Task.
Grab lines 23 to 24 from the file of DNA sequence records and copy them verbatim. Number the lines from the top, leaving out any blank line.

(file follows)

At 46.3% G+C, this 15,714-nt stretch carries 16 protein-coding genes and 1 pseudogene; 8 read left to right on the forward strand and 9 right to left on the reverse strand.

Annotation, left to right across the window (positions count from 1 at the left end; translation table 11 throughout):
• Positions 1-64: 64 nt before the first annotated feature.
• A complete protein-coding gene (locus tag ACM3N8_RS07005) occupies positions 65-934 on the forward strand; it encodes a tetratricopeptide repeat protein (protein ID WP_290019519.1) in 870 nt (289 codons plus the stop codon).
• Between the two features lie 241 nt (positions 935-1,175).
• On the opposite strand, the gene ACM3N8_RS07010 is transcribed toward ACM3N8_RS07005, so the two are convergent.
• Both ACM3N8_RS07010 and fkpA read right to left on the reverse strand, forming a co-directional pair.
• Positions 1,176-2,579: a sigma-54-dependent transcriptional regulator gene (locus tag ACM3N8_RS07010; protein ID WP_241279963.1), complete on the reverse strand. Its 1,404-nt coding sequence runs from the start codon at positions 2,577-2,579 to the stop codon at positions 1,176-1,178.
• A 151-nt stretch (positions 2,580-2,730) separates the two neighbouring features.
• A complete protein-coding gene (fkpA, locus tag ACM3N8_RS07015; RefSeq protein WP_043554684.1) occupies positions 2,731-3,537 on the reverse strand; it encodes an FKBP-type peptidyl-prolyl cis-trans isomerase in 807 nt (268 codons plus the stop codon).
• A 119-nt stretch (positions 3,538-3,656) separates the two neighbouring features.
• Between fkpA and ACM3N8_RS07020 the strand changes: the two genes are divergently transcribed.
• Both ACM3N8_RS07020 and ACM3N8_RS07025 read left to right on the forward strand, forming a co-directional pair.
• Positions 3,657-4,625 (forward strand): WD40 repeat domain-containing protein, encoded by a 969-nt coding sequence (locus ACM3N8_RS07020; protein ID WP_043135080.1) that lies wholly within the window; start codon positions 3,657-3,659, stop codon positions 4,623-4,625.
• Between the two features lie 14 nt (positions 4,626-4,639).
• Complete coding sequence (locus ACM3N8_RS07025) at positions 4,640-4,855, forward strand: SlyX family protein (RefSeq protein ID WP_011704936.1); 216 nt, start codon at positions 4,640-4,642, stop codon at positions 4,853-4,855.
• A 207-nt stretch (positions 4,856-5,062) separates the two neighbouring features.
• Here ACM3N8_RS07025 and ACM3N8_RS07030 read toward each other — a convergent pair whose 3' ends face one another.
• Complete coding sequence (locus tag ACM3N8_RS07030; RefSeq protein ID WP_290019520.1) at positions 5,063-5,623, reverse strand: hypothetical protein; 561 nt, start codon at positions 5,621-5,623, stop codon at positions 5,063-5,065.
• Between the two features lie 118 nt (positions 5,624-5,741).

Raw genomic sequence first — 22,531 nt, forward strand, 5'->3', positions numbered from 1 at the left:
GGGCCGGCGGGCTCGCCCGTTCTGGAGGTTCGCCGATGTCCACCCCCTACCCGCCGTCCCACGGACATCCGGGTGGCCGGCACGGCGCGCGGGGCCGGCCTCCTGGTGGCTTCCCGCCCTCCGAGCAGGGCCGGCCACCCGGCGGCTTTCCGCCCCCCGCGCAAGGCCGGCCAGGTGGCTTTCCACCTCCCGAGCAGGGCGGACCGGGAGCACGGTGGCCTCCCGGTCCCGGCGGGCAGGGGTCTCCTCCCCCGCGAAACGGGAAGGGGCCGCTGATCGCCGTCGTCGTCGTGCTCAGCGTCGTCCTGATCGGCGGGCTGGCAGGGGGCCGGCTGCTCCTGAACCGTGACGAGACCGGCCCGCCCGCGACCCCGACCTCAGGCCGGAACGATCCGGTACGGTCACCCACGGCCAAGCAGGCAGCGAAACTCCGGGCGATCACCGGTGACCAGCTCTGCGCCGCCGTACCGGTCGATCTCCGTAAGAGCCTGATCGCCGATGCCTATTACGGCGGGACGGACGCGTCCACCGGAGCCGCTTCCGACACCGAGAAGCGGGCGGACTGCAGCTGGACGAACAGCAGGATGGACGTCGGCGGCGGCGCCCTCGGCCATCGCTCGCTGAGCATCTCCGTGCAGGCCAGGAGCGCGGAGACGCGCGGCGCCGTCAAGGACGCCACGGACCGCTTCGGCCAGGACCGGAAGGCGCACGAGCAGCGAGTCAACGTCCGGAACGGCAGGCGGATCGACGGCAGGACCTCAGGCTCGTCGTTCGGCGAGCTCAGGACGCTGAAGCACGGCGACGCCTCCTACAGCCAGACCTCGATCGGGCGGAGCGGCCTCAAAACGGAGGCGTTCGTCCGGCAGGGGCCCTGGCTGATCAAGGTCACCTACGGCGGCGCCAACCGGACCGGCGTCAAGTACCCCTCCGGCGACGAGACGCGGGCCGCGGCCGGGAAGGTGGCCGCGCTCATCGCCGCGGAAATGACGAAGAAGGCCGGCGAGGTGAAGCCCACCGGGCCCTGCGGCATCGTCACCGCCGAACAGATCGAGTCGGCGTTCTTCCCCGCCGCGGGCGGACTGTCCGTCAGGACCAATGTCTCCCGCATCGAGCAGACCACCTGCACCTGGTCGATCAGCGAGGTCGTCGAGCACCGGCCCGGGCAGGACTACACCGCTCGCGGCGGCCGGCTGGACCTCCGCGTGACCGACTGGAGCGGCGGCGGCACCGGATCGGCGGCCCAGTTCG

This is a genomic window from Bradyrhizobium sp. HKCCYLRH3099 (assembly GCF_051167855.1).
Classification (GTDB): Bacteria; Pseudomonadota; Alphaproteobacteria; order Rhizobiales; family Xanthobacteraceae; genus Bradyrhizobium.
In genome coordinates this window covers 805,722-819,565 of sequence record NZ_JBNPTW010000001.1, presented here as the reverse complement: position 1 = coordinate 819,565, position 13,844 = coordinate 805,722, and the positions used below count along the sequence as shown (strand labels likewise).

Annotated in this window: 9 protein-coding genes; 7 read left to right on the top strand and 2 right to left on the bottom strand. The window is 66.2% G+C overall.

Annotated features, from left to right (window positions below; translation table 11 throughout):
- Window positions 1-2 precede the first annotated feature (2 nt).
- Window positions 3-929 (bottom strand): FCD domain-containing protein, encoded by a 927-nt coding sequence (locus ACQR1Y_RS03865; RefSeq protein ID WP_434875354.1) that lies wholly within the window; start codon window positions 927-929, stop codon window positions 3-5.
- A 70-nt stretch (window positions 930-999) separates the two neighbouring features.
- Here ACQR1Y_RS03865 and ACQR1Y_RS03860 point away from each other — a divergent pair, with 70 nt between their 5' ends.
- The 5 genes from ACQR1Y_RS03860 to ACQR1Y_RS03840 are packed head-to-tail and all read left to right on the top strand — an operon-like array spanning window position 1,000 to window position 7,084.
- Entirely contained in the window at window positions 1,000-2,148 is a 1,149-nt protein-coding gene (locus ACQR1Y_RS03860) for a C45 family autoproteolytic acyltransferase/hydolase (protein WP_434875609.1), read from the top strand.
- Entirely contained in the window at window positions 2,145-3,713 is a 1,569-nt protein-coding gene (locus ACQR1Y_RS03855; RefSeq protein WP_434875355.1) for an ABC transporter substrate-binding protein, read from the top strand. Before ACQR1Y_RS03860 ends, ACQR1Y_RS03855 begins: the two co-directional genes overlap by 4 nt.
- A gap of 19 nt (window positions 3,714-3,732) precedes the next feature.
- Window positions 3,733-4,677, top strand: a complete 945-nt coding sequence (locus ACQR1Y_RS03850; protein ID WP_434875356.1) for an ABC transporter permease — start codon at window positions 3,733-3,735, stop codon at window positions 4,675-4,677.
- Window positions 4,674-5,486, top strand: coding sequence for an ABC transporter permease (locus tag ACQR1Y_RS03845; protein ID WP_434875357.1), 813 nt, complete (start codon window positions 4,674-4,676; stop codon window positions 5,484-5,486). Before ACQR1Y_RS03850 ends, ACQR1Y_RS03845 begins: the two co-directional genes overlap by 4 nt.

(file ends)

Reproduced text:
This is a genomic window from Bradyrhizobium sp. HKCCYLRH3099 (assembly GCF_051167855.1).
Classification (GTDB): Bacteria; Pseudomonadota; Alphaproteobacteria; order Rhizobiales; family Xanthobacteraceae; genus Bradyrhizobium.